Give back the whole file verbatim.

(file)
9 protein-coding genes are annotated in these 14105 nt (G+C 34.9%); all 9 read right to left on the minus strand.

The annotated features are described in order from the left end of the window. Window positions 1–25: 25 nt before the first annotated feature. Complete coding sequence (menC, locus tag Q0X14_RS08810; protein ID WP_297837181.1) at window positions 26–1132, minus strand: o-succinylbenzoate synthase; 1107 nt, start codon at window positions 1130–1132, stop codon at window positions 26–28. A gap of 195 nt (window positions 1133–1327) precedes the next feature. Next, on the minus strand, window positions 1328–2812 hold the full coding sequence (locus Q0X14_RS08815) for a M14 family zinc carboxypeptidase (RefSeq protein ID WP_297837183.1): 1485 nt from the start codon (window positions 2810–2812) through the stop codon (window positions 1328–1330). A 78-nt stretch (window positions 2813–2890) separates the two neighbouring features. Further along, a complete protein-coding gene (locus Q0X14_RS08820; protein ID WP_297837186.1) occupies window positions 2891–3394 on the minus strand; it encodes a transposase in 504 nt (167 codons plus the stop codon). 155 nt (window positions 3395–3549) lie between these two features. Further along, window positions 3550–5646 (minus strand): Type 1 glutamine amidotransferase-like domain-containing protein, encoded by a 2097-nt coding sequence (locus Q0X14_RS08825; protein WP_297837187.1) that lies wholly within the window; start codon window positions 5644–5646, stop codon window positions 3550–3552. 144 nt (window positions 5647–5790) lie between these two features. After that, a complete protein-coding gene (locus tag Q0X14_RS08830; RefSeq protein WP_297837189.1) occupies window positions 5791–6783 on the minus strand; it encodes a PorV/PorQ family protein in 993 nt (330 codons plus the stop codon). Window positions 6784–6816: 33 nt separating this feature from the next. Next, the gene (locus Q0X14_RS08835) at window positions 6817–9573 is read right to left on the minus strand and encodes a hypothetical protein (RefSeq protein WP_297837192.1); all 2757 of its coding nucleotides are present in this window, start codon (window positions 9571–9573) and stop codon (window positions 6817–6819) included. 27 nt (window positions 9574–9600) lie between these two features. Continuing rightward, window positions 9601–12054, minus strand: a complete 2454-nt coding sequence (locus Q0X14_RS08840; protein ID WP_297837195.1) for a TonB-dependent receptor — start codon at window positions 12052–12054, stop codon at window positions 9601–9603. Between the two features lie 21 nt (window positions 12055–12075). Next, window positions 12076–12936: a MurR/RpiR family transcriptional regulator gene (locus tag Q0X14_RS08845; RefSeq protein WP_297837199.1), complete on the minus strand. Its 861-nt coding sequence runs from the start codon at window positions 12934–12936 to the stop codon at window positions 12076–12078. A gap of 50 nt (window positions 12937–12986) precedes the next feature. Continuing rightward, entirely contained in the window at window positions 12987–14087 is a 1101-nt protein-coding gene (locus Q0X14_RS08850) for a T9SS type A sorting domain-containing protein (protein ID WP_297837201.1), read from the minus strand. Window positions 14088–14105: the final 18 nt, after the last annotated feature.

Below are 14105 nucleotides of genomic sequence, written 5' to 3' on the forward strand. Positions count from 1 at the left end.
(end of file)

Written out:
9 protein-coding genes are annotated in these 14105 nt (G+C 34.9%); all 9 read right to left on the minus strand.

The annotated features are described in order from the left end of the window. Window positions 1–25: 25 nt before the first annotated feature. Complete coding sequence (menC, locus tag Q0X14_RS08810; protein ID WP_297837181.1) at window positions 26–1132, minus strand: o-succinylbenzoate synthase; 1107 nt, start codon at window positions 1130–1132, stop codon at window positions 26–28. A gap of 195 nt (window positions 1133–1327) precedes the next feature. Next, on the minus strand, window positions 1328–2812 hold the full coding sequence (locus Q0X14_RS08815) for a M14 family zinc carboxypeptidase (RefSeq protein ID WP_297837183.1): 1485 nt from the start codon (window positions 2810–2812) through the stop codon (window positions 1328–1330). A 78-nt stretch (window positions 2813–2890) separates the two neighbouring features. Further along, a complete protein-coding gene (locus Q0X14_RS08820; protein ID WP_297837186.1) occupies window positions 2891–3394 on the minus strand; it encodes a transposase in 504 nt (167 codons plus the stop codon). 155 nt (window positions 3395–3549) lie between these two features. Further along, window positions 3550–5646 (minus strand): Type 1 glutamine amidotransferase-like domain-containing protein, encoded by a 2097-nt coding sequence (locus Q0X14_RS08825; protein WP_297837187.1) that lies wholly within the window; start codon window positions 5644–5646, stop codon window positions 3550–3552. 144 nt (window positions 5647–5790) lie between these two features. After that, a complete protein-coding gene (locus tag Q0X14_RS08830; RefSeq protein WP_297837189.1) occupies window positions 5791–6783 on the minus strand; it encodes a PorV/PorQ family protein in 993 nt (330 codons plus the stop codon). Window positions 6784–6816: 33 nt separating this feature from the next. Next, the gene (locus Q0X14_RS08835) at window positions 6817–9573 is read right to left on the minus strand and encodes a hypothetical protein (RefSeq protein WP_297837192.1); all 2757 of its coding nucleotides are present in this window, start codon (window positions 9571–9573) and stop codon (window positions 6817–6819) included. 27 nt (window positions 9574–9600) lie between these two features. Continuing rightward, window positions 9601–12054, minus strand: a complete 2454-nt coding sequence (locus Q0X14_RS08840; protein ID WP_297837195.1) for a TonB-dependent receptor — start codon at window positions 12052–12054, stop codon at window positions 9601–9603. Between the two features lie 21 nt (window positions 12055–12075). Next, window positions 12076–12936: a MurR/RpiR family transcriptional regulator gene (locus tag Q0X14_RS08845; RefSeq protein WP_297837199.1), complete on the minus strand. Its 861-nt coding sequence runs from the start codon at window positions 12934–12936 to the stop codon at window positions 12076–12078. A gap of 50 nt (window positions 12937–12986) precedes the next feature. Continuing rightward, entirely contained in the window at window positions 12987–14087 is a 1101-nt protein-coding gene (locus Q0X14_RS08850) for a T9SS type A sorting domain-containing protein (protein ID WP_297837201.1), read from the minus strand. Window positions 14088–14105: the final 18 nt, after the last annotated feature.

Below are 14105 nucleotides of genomic sequence, written 5' to 3' on the forward strand. Positions count from 1 at the left end.